This week at the movies, we’ve got a stranded spaceman (The Martian, starring Matt Damon and Jessica Chastain) and a disconcerted FBI agent (Sicario, starring Emily Blunt and Benicio Del Toro). What do the critics have to say?
Ridley Scott made his name with Alien and Blade Runner, two of sci-fi cinema’s most cultishly adored — and endlessly pondered — classics. Critics say The Martian finds Scott examining more hopeful territory, and the result is an awe-inspiring adventure that explores vast ideas while staying grounded in very human emotional territory. While investigating the surface of Mars, astronaut Mark Watney (Matt Damon) is caught up in a violent storm and presumed dead by his departing crewmates. Utilizing whatever he has on hand, Mark must attempt to survive until NASA can figure out a way to bring him home. The pundits say the Certified Fresh The Martian is visually stunning, scientifically credible, and immensely likable, thanks in large part to Damon’s funny, touching performance.
As the old showbiz saying goes, if you want to send a message, call Western Union. Critics say Sicario takes a different tack; it’s a white-knuckle action picture with outstanding performances that doubles as a blistering critique of the war on drugs. Emily Blunt stars as a tough, no-nonsense FBI agent who joins a Federal task force charged with taking on the drug cartels. Our heroine soon discovers that the team leader and his mysterious partner may have a hidden agenda. The pundits say the Certified Fresh Sicario is breathlessly tense and terrifically acted by Blunt, Josh Brolin, and Benicio Del Toro, and it offers further proof that Denis Villeneuve is one of contemporary cinema’s most distinctive directors.
What’s Hot on TV
Too tasteless for mainstream viewers and too silly for horror enthusiasts, Scream Queens fails to satisfy.
Somebody please get Dr. Ken a doctor; seeking any signs of life. Or humor.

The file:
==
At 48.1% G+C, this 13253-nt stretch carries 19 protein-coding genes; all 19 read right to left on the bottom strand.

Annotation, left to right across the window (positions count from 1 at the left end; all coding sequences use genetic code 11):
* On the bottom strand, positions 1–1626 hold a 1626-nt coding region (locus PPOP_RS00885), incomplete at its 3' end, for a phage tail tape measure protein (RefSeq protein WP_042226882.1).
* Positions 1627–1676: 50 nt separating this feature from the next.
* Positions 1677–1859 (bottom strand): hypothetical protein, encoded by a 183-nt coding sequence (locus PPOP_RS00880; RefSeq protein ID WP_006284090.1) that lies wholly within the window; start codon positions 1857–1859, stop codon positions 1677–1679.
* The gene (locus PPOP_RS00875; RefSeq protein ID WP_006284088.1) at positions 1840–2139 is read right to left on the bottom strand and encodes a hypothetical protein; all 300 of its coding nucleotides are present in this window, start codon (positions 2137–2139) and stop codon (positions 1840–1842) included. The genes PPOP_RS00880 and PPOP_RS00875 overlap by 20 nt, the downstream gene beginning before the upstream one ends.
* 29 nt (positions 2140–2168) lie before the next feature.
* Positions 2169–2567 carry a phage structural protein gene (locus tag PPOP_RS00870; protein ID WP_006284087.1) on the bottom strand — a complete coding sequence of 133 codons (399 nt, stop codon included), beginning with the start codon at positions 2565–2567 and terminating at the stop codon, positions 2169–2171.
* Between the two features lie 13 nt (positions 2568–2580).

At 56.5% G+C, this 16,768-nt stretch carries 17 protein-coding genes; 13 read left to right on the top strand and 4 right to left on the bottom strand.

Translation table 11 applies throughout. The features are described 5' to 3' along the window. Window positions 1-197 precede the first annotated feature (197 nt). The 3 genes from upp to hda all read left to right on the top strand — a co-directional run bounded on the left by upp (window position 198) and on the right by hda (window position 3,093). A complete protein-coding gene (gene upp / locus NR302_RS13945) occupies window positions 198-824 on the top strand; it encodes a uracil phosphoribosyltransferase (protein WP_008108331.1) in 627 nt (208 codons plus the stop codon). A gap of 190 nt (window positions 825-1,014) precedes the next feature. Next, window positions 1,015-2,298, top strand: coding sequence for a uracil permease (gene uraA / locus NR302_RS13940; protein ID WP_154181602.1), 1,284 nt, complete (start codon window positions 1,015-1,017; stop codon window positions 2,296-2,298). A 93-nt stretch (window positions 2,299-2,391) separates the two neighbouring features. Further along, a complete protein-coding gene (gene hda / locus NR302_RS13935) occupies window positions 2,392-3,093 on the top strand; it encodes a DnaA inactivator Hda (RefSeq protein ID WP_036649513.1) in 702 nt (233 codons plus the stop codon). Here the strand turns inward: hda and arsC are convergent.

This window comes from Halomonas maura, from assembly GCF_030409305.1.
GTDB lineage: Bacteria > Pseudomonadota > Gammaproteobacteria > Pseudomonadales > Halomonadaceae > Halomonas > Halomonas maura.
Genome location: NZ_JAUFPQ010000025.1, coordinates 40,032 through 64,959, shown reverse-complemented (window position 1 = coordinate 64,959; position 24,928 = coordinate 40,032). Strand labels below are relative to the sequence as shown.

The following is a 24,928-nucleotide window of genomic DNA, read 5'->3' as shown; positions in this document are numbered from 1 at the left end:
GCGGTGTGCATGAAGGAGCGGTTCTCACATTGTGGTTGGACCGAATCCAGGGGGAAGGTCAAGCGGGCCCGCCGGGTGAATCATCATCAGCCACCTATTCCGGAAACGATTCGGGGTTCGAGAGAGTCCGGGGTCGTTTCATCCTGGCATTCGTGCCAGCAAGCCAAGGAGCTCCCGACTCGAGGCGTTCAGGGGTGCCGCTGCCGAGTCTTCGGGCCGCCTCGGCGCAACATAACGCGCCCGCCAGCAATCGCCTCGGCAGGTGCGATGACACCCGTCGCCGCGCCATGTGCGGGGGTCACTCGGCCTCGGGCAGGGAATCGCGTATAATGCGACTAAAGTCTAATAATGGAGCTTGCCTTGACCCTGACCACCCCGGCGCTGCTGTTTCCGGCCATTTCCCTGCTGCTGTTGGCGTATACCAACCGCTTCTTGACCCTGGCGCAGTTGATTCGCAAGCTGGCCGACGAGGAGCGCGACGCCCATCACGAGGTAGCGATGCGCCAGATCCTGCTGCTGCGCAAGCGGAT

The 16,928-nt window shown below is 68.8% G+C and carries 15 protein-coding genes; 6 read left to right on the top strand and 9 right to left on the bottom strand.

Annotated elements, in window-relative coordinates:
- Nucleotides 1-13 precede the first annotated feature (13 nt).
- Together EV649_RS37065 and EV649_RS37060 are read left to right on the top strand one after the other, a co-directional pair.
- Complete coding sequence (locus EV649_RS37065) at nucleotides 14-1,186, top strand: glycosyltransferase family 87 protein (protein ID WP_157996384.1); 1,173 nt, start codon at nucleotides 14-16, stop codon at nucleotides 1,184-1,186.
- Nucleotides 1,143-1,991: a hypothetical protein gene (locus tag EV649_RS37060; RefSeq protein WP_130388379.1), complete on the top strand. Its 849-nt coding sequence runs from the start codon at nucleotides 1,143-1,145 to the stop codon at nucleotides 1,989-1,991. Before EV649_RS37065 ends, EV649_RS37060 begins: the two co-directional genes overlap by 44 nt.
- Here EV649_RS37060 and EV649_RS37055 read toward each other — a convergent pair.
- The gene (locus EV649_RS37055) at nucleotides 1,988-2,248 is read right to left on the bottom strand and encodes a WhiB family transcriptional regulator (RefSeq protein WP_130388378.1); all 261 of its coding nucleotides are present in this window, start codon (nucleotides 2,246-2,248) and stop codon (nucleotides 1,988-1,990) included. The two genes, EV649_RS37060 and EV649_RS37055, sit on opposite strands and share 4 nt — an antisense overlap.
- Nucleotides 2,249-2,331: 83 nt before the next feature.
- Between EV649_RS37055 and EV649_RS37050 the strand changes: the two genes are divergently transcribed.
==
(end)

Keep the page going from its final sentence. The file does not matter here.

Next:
Also Opening This Week In Limited Release
- The Creeping Garden (2014) , a documentary about slime mold and its devotees, is at 100 percent.
- Sherpa (2015) , a documentary about the tragic deaths of a number of local guides over the course of a single climbing season, is at 100 percent.
- Jafar Panahi's Taxi (2015) , in which the renegade Iranian director films conversations with his compatriots while posing as a cabbie in Tehran, is at 92 percent.
- Robert Zemeckis‘ The Walk (2015) , starring Joseph Gordon-Levitt and Ben Kingsley in a fictional account of Philippe Petit’s illegal tightrope walk between the Twin Towers in 1974, is at 88 percent.
- Northern Soul (2014) , a drama set within the R&B crazed music scene of 1970s England, is at 79 percent.
- Labyrinth of Lies (2014) , a drama about an attorney whose investigation into the crimes of a former concentration camp guard are met with public indifference, is at 79 percent.
- He Named Me Malala (2015) ,a documentary about education activist and Nobel Prize laureate Malala Yousafzai, is at 72 percent.
- This Changes Everything (2015) , a globe-trotting documentary that examines the varied effects of climate change, is at 63 percent.
- Partisan (2015) , starring Vincent Cassel in a thriller about a child who rebels against the charismatic commune leader who taught him to be a killer, is at 62 percent.
- Freeheld (2015) , starring Julianne Moore and Ellen Page in a drama about a woman who is stymied by community officials from receiving the government pension bequeathed to her by her long-term partner, is at 54 percent.
- Narcopolis (2014) , a sci-fi noir about a drug cop who stumbles across both a vast corporate conspiracy and a purported time traveler, is at 33 percent.
- Addicted to Fresno (2015) , starring Judy Greer and Aubrey Plaza in a comedy about two sisters working as hotel maids who cover up an accidental crime, is at 25 percent.
- Shanghai (2010) , starring John Cusack and Chow Yun-Fat in a period spy drama about an American who stumbles upon a conspiracy in Japanese-occupied China, is at 6 percent.